We are carrying around in our pockets incredibly capable computers that can run sophisticated apps and do a lot of heavy computational work, even though they are very small. Those devices are connected with each other through the network on the World Wide Web. With this, any mobile phone gets access to the cloud-delivered enterprise applications that can be accessed over the web.
These new-world technologies are pretty easy and inexpensive to deploy. The challenge is a mindset challenge, an awareness challenge, a use-case identification challenge, a change-management problem. Companies are good at change management. And they need to be good. The change is going faster and faster.
New technologies have the potential to change much of what we know about the way people work. Many activities that workers carry out today have the potential to be automated. More people will have to work with technology. Highly skilled workers working with technology will benefit. While low-skilled workers working with technology will be able to achieve more in terms of output and productivity, these workers may experience wage pressure, given the potentially larger supply of similarly low-skilled workers, unless demand for the occupation grows more than the expansion in labor supply.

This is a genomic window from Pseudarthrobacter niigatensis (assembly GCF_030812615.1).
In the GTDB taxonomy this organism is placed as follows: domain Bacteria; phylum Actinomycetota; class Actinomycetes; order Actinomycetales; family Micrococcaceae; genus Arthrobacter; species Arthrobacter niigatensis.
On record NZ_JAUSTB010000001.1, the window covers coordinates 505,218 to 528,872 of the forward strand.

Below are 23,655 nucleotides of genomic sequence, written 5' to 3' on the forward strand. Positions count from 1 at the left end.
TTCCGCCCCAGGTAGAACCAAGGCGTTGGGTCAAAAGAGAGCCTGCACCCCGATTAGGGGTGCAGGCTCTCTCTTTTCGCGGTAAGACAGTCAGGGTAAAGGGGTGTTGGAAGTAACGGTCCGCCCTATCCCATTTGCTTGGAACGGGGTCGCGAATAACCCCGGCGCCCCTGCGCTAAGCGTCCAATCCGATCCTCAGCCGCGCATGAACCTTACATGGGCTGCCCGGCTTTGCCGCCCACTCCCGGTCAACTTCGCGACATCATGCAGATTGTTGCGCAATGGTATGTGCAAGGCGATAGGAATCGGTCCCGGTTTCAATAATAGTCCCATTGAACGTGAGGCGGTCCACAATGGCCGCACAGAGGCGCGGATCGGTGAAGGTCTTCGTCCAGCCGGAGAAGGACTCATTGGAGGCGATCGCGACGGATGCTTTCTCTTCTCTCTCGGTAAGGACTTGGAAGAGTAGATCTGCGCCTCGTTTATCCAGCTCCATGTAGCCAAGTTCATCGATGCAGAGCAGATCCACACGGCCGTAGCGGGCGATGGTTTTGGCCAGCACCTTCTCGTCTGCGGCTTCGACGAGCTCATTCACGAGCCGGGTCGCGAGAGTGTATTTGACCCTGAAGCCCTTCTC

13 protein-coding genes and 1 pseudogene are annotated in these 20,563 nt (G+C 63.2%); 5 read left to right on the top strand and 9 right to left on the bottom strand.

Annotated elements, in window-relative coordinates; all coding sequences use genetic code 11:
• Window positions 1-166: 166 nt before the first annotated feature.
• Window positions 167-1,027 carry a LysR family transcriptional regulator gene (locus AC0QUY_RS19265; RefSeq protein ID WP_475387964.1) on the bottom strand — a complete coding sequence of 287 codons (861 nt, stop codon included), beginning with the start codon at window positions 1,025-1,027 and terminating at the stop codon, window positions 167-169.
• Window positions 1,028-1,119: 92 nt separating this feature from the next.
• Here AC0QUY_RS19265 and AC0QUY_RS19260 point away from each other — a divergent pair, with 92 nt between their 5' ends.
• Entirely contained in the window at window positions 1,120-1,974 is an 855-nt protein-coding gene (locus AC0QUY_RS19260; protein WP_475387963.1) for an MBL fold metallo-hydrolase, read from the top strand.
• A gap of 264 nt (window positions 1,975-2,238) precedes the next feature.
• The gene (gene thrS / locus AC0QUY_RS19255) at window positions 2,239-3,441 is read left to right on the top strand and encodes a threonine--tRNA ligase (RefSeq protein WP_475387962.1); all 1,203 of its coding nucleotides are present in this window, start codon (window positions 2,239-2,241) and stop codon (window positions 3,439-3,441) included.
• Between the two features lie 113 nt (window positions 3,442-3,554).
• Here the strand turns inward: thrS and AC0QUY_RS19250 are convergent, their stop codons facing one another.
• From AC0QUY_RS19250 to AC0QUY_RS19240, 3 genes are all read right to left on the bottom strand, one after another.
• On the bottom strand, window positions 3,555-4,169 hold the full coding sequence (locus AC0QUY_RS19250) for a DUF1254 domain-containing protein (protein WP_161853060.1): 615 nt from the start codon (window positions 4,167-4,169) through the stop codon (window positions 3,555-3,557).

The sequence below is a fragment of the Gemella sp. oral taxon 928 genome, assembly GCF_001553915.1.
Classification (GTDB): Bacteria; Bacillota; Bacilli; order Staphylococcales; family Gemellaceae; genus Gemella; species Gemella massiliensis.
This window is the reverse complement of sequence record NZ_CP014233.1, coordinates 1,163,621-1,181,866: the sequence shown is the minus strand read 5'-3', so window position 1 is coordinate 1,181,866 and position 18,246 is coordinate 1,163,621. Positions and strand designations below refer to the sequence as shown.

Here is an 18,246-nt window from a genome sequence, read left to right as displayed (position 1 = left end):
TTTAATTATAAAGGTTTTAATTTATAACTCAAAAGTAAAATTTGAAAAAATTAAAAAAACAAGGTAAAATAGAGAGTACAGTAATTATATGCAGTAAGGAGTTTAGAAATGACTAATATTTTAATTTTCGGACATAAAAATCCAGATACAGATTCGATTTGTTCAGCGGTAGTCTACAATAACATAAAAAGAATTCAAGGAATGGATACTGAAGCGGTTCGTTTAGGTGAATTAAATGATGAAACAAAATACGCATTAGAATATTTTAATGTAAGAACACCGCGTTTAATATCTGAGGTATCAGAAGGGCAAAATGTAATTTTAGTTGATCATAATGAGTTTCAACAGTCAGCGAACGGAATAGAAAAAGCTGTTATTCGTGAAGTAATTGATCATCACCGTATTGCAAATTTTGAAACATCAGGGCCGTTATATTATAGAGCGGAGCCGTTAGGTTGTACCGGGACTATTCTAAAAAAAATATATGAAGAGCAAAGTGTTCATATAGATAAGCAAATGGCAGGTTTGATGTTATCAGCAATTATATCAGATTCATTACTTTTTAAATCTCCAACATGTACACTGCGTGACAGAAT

Even while technologies replace some jobs, they are creating new work in industries that most of us cannot even imagine, and new ways to generate income.
An example can be the United States where one-third of new jobs created in the past 25 years were types that did not exist, or barely existed, in areas including IT development, hardware manufacturing, app creation, and IT systems management. The net impact of new technologies on employment can be strongly positive (MacKinsey, 2017).
This trend will probably continue in the coming years. Many jobs we know today will not exist in the future. Many jobs we today don’t know will be our work tomorrow.